The negotiations of Thomas Woolsey, the great Cardinall of England containing his life and death, viz. (1) the originall of his promotion, (2) the continuance in his magnificence, (3) his fall, death, and buriall
Cavendish, George, 1500-1561?, Cavendish, William, Sir, 1505?-1557.
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CHAP. VI. Of his second Embassage to the Emperour Charles the Fifth.

A After he was thus furnished in manner as I have before rehearsed unto you; Hee was sent twice on Embassage to the Em∣perour Charles the Fifth, that now raig∣neth, and Father to King Philip now, our Lord and Soveraigne; Forasmuch as the old Emperour Maximillian was dead, and for divers o∣ther urgent occasions touching his Majestie; It was thought fit that about such weightie matters, and to so noble a Prince the Cardinall was most meete to be sent on this Embassage, and he being one ready to take the charge thereof upon him, was furnished in every respect most like a great Prince, which was much to the honour of his Majestie, and of this Realme; For first he proceeded forth like to a Cardinall having all things correspondent, his Gentlemen being very many in number were clothed in livery Coats of Crimson Velvet of the best, and chaines of gold about their necks; And his yeomen and all his meane officers were clad in fine Scarlet guarded with blacke Velvet one hand breadth. Thus furnished, he was twice sent in this manner to the Emperour in Flan∣ders, then lying at Bridges, whom he did most nobly en∣tertaine, discharging all his owne charges, and his mens. There was no house in the Towne of Bridges, wherein any of my Lords Gentlemen were lodged or had re∣course, but that the owners of the houses were comman∣ded by the Emperours Officers upon the paine of their lives to take no money for any thing that the Cardinals men did take of any kind of victuals; No, although they were disposed to make costly Banquets, further com∣manding Page  17 their said hoasts that they should want nothing which they honestly required, or desired to have.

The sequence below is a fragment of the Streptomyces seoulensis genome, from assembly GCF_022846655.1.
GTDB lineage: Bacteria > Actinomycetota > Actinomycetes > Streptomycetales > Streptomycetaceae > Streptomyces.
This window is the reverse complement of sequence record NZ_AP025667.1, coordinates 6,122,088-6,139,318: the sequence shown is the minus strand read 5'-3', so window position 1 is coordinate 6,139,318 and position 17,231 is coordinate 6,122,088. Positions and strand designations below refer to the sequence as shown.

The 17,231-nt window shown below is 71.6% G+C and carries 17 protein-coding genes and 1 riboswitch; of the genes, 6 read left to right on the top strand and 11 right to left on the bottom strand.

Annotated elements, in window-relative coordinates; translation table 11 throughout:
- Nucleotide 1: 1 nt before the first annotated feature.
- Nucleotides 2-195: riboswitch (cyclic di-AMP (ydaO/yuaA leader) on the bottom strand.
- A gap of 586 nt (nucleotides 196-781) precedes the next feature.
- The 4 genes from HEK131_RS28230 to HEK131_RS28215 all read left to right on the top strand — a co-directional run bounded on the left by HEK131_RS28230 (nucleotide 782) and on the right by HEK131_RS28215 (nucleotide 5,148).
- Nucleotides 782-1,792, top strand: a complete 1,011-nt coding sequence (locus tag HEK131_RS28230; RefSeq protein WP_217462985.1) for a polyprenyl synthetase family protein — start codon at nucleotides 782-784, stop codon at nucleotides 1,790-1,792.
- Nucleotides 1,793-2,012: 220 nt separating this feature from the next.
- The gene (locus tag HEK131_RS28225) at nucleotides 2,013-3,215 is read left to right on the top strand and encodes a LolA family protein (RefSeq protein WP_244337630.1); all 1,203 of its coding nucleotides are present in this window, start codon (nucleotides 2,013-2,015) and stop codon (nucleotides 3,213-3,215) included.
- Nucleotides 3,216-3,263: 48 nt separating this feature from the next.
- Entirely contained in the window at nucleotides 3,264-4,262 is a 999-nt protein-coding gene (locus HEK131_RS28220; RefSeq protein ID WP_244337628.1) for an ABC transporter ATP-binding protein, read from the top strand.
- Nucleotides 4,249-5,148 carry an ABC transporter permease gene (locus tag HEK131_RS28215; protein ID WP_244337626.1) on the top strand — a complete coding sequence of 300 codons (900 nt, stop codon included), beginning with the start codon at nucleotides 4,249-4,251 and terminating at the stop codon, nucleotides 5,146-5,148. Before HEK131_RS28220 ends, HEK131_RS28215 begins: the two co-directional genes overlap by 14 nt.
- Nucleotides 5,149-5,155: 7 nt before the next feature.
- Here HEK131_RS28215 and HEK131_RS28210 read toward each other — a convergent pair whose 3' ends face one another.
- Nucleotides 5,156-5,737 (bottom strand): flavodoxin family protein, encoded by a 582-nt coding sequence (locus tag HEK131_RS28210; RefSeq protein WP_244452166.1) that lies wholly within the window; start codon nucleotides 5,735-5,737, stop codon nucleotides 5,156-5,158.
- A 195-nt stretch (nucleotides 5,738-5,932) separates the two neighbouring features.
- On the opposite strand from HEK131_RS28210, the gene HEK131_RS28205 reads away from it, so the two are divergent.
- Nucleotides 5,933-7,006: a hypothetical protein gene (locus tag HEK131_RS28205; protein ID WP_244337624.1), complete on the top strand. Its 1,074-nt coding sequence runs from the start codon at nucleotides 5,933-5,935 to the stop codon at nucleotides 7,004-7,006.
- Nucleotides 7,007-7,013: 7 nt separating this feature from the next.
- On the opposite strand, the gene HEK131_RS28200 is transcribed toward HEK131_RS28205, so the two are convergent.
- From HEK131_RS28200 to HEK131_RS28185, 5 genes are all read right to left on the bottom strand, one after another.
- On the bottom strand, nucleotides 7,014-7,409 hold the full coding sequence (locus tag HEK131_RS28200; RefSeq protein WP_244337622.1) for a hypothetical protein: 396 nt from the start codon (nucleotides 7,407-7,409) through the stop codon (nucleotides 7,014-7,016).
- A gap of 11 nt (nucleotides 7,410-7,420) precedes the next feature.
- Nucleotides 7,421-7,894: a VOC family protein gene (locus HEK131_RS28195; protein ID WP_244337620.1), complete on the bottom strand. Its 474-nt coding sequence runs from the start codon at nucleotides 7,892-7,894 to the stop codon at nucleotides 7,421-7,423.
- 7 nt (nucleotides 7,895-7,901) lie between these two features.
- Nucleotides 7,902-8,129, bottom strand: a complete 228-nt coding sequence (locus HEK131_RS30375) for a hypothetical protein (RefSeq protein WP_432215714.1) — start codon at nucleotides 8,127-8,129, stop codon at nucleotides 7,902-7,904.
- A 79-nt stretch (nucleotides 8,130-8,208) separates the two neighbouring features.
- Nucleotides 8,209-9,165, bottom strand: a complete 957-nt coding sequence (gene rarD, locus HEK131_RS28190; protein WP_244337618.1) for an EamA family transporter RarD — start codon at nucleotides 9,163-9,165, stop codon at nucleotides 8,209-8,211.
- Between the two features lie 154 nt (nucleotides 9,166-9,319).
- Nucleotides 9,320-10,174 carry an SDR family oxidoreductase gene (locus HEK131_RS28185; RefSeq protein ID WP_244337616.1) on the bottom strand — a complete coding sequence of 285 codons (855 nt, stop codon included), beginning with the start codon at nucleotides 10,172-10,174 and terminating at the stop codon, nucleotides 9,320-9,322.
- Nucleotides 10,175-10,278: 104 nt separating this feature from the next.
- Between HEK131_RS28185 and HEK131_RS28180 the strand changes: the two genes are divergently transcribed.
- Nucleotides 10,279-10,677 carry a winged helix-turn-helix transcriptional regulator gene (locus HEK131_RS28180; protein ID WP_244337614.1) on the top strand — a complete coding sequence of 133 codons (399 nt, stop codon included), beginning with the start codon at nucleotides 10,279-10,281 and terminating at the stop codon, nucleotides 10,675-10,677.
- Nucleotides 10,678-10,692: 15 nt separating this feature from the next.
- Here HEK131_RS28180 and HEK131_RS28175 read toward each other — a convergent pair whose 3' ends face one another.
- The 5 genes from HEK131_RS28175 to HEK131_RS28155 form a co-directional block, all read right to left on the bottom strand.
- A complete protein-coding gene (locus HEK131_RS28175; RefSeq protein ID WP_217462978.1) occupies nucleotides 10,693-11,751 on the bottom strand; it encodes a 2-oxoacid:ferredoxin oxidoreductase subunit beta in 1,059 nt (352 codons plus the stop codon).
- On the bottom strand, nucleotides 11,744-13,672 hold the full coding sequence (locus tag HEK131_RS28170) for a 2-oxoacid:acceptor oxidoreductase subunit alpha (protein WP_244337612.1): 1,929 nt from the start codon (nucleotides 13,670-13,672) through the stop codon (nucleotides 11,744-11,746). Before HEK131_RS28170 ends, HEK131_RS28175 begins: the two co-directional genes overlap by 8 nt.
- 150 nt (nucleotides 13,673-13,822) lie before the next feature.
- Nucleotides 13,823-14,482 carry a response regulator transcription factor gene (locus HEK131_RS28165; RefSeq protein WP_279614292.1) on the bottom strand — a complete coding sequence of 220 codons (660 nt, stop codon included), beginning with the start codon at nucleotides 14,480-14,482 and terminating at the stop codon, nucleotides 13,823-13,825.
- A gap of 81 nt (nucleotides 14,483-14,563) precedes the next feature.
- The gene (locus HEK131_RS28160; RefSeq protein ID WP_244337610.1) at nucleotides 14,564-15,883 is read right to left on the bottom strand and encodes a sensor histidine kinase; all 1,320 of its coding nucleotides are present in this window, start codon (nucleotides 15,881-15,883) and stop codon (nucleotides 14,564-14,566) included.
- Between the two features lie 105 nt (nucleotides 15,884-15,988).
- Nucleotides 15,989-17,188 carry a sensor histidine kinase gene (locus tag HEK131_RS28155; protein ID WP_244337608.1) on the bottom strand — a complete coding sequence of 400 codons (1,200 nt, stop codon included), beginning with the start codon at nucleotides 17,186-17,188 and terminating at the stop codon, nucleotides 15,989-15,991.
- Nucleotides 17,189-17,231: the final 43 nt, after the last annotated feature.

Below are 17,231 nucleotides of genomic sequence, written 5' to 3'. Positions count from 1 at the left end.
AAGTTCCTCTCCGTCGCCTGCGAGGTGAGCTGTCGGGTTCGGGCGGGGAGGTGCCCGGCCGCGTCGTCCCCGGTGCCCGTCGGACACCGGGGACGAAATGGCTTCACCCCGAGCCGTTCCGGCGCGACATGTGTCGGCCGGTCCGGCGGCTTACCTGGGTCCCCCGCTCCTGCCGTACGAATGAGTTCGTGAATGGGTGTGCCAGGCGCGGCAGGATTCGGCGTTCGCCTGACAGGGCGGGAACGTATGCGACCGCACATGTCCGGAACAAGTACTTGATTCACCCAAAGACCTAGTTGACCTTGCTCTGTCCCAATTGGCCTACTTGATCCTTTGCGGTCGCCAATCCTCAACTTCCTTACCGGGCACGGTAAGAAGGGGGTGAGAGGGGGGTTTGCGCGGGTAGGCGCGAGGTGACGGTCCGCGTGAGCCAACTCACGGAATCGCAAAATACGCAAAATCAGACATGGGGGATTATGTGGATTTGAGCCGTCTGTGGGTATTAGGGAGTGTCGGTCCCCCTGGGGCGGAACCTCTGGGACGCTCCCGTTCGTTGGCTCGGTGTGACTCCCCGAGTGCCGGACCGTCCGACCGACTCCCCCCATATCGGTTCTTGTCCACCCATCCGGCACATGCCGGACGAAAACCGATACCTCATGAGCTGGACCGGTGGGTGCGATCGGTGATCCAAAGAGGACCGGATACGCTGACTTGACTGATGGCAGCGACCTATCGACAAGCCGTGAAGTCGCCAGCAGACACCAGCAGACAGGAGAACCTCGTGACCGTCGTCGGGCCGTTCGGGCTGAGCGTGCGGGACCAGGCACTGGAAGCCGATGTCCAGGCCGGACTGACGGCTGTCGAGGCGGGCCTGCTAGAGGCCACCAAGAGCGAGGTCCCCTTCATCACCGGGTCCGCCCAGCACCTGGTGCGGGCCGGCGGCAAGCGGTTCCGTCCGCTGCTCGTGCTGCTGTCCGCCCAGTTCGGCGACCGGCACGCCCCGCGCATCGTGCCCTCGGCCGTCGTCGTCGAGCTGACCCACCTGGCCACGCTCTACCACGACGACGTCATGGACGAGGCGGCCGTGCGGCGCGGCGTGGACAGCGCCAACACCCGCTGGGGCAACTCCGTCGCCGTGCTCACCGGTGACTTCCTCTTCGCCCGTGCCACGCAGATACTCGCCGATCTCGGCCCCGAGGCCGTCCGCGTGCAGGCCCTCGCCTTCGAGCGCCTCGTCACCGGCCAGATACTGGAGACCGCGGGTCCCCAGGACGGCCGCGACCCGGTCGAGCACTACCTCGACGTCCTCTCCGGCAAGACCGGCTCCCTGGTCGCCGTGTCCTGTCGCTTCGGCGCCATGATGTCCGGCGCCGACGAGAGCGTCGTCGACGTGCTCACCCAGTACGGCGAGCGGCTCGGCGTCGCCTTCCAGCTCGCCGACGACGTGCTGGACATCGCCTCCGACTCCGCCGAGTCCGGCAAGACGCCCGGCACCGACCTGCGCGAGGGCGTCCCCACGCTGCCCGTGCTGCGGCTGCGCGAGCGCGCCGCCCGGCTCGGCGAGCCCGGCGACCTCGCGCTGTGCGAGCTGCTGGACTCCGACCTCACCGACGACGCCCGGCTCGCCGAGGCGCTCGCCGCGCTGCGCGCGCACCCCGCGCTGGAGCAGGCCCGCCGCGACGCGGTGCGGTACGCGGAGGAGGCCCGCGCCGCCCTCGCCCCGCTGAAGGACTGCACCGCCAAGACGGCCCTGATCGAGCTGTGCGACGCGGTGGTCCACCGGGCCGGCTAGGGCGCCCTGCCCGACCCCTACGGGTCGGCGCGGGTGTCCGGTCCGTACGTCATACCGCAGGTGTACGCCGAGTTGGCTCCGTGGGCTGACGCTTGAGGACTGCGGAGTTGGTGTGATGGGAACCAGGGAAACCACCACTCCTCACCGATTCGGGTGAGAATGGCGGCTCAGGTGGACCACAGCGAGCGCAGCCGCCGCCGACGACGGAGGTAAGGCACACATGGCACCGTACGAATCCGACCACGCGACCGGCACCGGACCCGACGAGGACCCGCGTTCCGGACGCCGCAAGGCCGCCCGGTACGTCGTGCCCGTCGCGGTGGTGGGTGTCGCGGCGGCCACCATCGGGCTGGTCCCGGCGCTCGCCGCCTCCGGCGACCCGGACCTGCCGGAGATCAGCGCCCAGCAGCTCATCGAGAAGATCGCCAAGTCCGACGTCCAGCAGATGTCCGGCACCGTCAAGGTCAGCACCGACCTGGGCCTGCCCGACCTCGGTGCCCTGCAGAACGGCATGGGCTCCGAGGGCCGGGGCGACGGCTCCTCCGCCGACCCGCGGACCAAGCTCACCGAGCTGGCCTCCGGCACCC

Also the Emperours Officers every night went through the Towne from house to house, where any Englishmen had recourse or lodged, and served their Li∣very for all night, which was done on this manner. First the Officers brought into the house a Casteele of fine Manchet, then two silver pots of Wine, and a pound of Sugar, white lights, and yellow lights, a Bowle of silver, and a Goblet to drinke in, and every night a staffe Torch. This was their order of their Livery every night; And then in the morning when the Officers came to fetch away their stuffe, they would accompt for the Gen∣tlemens costs the day before.

Thus the Emperour entertained the Cardinall, and his traine during the time of his Embassie. And that done, he returned into England with great Triumph, being no lesse in estimation with the King then he was before, but rather much more, for he encreased daily in the Kings favour by reason of wits and readinesse to doe the King pleasure in all things.

In the one and twentieth yeare of King Henry the Eighths raine, Anno Dom. 1529. This Emperour Charles the Fifth came into England, who was nobly enter∣tained.